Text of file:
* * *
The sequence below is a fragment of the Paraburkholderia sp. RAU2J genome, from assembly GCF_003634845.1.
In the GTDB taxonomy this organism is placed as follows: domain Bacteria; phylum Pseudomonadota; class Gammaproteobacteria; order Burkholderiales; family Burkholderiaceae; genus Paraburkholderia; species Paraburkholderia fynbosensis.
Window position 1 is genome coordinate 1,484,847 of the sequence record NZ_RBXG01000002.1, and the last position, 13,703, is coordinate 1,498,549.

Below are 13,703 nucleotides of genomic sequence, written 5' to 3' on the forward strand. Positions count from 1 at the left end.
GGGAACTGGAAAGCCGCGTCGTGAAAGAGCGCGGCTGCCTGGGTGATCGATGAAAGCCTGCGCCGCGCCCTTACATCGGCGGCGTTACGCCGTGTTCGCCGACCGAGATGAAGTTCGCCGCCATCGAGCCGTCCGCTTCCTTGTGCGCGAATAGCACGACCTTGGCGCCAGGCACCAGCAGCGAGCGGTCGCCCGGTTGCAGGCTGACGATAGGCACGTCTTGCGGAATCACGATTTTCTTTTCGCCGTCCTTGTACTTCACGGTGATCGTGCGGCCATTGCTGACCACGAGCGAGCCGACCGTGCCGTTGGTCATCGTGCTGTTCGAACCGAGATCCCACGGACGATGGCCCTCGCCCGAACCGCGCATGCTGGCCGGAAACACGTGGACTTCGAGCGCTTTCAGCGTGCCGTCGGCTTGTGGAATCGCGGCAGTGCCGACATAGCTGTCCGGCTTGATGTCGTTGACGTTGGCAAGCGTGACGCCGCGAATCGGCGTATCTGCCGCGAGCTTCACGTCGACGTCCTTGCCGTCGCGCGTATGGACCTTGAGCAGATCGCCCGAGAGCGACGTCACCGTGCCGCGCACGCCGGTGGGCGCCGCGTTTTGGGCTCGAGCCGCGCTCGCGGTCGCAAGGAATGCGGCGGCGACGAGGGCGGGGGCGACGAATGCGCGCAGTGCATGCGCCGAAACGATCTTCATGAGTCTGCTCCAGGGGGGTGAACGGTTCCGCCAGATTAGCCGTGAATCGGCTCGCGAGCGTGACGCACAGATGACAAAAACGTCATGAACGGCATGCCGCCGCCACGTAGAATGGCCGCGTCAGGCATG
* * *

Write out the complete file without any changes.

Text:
The sequence below is a fragment of the Paraburkholderia sp. RAU2J genome, from assembly GCF_003634845.1.
In the GTDB taxonomy this organism is placed as follows: domain Bacteria; phylum Pseudomonadota; class Gammaproteobacteria; order Burkholderiales; family Burkholderiaceae; genus Paraburkholderia; species Paraburkholderia fynbosensis.
Window position 1 is genome coordinate 1,484,847 of the sequence record NZ_RBXG01000002.1, and the last position, 13,703, is coordinate 1,498,549.

Below are 13,703 nucleotides of genomic sequence, written 5' to 3' on the forward strand. Positions count from 1 at the left end.
GGGAACTGGAAAGCCGCGTCGTGAAAGAGCGCGGCTGCCTGGGTGATCGATGAAAGCCTGCGCCGCGCCCTTACATCGGCGGCGTTACGCCGTGTTCGCCGACCGAGATGAAGTTCGCCGCCATCGAGCCGTCCGCTTCCTTGTGCGCGAATAGCACGACCTTGGCGCCAGGCACCAGCAGCGAGCGGTCGCCCGGTTGCAGGCTGACGATAGGCACGTCTTGCGGAATCACGATTTTCTTTTCGCCGTCCTTGTACTTCACGGTGATCGTGCGGCCATTGCTGACCACGAGCGAGCCGACCGTGCCGTTGGTCATCGTGCTGTTCGAACCGAGATCCCACGGACGATGGCCCTCGCCCGAACCGCGCATGCTGGCCGGAAACACGTGGACTTCGAGCGCTTTCAGCGTGCCGTCGGCTTGTGGAATCGCGGCAGTGCCGACATAGCTGTCCGGCTTGATGTCGTTGACGTTGGCAAGCGTGACGCCGCGAATCGGCGTATCTGCCGCGAGCTTCACGTCGACGTCCTTGCCGTCGCGCGTATGGACCTTGAGCAGATCGCCCGAGAGCGACGTCACCGTGCCGCGCACGCCGGTGGGCGCCGCGTTTTGGGCTCGAGCCGCGCTCGCGGTCGCAAGGAATGCGGCGGCGACGAGGGCGGGGGCGACGAATGCGCGCAGTGCATGCGCCGAAACGATCTTCATGAGTCTGCTCCAGGGGGGTGAACGGTTCCGCCAGATTAGCCGTGAATCGGCTCGCGAGCGTGACGCACAGATGACAAAAACGTCATGAACGGCATGCCGCCGCCACGTAGAATGGCCGCGTCAGGCATG